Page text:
If danger strikes and you are forced out of your home, the first 72 hours are crucial. Grab your Bug Out Bag and lead your family away from the danger.
Depending on the scenario, it may not be the wisest move to take the car, as they attract a lot of attention. Head to your nearest wild space away from people, and be prepared to cover a lot of ground in that first push to put you far away from danger.
When you find a secluded and covered spot, build a rudimentary survival shelter to keep everyone safe and lay low for a few days.
If you need to survive in the wilderness for a long period of time, then you are going to want to find a spot where you have access to good shelter, water and a food source once the first wave of panic has subsided.
Locate a more permanent campsite and get to work building a sturdy shelter – camouflaged if needs be – which you can start to call home.
Remember to camp near enough water to have a potable source, but away from potential flood plain or natural well.
The following list of wilderness survival skills should help you on your way to become the ultimate wilderness survivalist, should you ever need to.
The first of the three wilderness survival essentials: Fire.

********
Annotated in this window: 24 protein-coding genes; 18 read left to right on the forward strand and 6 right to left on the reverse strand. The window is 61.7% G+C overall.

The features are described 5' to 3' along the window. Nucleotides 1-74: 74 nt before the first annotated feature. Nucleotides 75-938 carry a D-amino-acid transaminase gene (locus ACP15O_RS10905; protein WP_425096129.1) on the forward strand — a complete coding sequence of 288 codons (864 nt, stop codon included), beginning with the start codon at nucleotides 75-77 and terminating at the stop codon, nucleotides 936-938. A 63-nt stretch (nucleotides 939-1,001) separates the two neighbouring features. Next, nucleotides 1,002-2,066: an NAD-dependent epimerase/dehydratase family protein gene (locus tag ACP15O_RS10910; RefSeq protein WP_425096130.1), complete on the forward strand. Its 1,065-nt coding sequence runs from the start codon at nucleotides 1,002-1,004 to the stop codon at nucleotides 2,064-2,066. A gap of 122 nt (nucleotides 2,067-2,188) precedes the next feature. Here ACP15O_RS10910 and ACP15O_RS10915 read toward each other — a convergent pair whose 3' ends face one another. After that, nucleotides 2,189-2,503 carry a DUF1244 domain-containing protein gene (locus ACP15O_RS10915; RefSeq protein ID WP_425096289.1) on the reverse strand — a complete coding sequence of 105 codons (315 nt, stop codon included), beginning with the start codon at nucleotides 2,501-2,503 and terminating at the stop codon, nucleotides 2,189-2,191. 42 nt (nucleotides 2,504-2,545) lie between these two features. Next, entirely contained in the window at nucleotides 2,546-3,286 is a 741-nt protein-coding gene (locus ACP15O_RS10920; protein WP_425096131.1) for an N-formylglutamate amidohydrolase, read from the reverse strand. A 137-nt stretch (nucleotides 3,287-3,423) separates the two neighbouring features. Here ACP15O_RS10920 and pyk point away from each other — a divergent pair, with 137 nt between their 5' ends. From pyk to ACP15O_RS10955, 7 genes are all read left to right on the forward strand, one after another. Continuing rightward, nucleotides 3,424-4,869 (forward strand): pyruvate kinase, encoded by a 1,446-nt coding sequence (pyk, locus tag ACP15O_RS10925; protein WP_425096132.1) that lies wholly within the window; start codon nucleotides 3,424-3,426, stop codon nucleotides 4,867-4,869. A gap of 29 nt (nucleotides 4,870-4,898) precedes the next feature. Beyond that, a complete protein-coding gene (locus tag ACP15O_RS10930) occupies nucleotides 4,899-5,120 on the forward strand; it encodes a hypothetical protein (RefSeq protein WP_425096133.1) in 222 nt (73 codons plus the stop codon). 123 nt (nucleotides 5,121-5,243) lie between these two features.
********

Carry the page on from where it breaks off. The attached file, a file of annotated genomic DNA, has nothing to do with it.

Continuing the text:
Unless you are fortunate enough to be in one of the few places in the world where it is possible to stay warm outside during the day and night without a fire… then this is a basic wilderness survival skill you need to learn!
Fires provide heat, light and fuel for cooking.
It doesn’t matter how good your fire-lighting skills are; if your wood is wet your fire will not light. The driest wood is usually downed wood – wood that is already dead rather than “green” wood fresh from a tree.
Search the forest floor for the smallest, driest pieces you can find and start to build a good stock of kindling, stored in a dry place – you’ll appreciate this down the line if it rains a lot and all the wood on the forest floor gets wet!